Read the full judgment here.

The appellant, a 39-year-old man, was convicted of 3 counts of indecent assault perpetrated against three girls, aged 6, 7 and 11. The appellant pleaded guilty and a clinical psychologist was called to provide evidence on behalf of the appellant. However, no evidence was led on the harm that had been caused to the children and their family.

On an appeal against sentence, the High Court made the following comment in passing, which highlights the need for evidence on the harm suffered by the complainants in a case, especially where the accused has pleaded guilty:

There is no doubt that the appellant in this matter committed heinous crimes on vulnerable young girls who had been left in his care. The Constitution of the Republic of South Africa, 1996, entrenches the rights of children and the courts must do all in their power to protect children and those rights. The crimes were abhorrent and the learned magistrate was entirely correct to emphasise how serious they were. There was, unfortunately, no evidence led or submissions made concerning any psychological harm suffered by the children. That they have suffered psychological harm is not to be doubted. I do not know why the State did not make investigations in this regard and bring such information to the attention of the court prior to sentencing. It can only be hoped that the children and their parents have been offered psychotherapy to address this and minimise it.”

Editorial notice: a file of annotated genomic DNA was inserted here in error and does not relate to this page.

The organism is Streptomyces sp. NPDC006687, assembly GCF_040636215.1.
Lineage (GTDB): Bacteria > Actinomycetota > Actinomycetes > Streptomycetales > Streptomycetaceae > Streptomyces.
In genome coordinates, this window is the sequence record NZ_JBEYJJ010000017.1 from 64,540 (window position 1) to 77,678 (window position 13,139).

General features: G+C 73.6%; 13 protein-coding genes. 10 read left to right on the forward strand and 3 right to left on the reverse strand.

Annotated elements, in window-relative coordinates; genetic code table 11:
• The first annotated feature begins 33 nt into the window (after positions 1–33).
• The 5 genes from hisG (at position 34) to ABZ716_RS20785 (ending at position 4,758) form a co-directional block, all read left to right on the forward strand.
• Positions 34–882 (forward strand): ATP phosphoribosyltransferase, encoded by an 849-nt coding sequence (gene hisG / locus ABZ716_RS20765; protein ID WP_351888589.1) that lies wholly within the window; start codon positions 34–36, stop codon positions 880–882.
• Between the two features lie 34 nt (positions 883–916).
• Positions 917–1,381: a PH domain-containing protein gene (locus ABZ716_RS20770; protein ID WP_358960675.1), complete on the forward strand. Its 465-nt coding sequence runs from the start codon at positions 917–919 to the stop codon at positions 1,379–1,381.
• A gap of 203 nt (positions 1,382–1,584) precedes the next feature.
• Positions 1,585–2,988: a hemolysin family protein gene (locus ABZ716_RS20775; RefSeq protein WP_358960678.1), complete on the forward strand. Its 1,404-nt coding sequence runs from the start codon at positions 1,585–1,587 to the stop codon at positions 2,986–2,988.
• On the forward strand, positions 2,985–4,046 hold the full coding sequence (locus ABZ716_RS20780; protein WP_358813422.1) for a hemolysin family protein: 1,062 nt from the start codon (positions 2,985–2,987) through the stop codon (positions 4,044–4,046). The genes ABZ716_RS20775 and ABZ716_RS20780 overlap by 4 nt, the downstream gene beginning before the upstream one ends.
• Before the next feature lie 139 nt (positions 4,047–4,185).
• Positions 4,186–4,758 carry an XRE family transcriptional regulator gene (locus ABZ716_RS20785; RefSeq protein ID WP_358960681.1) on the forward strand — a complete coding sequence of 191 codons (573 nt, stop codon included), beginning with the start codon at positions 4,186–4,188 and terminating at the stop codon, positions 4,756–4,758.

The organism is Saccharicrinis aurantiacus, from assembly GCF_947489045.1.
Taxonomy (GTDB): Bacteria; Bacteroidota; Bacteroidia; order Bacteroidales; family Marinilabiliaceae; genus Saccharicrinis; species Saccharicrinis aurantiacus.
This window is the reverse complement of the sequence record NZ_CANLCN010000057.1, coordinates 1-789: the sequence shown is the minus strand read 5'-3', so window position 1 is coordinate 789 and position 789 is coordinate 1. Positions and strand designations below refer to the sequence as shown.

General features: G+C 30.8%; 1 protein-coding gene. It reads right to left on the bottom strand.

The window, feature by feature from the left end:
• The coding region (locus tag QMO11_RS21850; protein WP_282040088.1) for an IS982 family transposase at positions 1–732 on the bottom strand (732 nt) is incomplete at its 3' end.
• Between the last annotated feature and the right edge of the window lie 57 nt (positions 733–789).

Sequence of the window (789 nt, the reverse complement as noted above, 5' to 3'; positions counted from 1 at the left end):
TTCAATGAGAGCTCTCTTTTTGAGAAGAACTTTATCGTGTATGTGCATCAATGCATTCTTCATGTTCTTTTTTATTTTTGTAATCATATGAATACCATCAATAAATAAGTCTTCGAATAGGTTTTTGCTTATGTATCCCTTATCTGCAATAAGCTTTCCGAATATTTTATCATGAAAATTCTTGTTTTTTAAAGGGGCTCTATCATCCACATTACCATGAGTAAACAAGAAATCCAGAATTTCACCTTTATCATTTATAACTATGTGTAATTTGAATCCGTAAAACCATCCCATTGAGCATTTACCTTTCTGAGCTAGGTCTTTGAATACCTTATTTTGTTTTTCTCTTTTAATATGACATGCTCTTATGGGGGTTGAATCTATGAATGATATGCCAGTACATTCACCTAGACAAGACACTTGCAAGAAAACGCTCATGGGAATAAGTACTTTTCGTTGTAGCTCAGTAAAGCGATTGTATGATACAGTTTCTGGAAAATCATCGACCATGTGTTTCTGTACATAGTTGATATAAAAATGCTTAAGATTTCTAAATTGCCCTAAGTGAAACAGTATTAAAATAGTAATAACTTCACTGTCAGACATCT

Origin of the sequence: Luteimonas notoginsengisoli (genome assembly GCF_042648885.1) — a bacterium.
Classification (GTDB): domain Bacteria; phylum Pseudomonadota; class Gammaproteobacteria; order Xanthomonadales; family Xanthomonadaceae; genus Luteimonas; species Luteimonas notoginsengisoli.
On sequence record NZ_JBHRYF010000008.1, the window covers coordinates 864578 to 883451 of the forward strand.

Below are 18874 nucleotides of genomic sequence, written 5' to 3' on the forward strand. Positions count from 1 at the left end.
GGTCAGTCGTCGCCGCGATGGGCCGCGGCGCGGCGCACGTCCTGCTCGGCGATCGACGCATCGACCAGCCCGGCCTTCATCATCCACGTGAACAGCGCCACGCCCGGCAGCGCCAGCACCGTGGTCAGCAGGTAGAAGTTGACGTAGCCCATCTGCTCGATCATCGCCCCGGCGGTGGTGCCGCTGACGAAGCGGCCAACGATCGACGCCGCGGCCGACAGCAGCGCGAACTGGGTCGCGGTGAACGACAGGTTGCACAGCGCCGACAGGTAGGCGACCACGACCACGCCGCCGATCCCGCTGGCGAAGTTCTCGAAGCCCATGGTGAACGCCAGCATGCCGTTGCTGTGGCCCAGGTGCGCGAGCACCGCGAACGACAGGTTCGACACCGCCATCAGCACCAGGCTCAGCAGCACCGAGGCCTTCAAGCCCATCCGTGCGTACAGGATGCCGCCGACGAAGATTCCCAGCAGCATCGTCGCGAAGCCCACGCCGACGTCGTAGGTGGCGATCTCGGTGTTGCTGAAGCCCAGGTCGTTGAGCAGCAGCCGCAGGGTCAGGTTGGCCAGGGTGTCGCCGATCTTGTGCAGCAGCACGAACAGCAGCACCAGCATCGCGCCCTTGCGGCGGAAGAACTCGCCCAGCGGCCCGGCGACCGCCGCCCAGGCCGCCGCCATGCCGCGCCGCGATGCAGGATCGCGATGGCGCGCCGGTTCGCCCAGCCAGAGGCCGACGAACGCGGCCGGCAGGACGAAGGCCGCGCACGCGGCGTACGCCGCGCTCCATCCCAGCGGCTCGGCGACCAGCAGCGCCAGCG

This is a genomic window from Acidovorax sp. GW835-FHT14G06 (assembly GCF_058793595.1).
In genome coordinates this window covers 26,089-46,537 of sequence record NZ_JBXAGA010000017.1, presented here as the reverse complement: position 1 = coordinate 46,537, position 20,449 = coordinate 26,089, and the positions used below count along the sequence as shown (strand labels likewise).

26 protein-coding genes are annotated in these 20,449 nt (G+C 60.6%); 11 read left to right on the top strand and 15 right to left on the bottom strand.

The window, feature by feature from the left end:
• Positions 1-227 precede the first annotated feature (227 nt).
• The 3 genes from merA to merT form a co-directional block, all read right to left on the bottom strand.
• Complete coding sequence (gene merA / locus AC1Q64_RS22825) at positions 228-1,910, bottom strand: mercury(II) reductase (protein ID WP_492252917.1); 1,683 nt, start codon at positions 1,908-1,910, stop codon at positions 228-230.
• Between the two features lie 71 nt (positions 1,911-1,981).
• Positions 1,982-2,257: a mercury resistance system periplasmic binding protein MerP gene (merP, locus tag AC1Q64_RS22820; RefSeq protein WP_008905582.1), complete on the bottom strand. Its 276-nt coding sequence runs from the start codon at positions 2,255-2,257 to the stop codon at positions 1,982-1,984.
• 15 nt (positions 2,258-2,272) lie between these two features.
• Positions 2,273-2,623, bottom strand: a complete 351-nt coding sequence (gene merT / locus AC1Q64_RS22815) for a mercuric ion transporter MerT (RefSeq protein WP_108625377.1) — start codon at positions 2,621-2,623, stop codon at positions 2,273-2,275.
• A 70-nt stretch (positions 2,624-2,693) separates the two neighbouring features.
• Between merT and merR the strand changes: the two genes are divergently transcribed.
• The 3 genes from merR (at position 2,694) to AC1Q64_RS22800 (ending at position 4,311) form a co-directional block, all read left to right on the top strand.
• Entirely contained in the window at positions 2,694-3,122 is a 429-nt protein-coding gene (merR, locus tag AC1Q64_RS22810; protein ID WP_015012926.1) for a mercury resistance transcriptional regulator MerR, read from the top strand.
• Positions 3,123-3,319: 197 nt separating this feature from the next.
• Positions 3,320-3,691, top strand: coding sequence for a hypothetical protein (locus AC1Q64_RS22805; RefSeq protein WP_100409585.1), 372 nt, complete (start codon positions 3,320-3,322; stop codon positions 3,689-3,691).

There is a duty on the prosecution to lead evidence of harm to the complainant, especially where the accused has pleaded guilty, to ensure the court is in a position to sentence appropriately.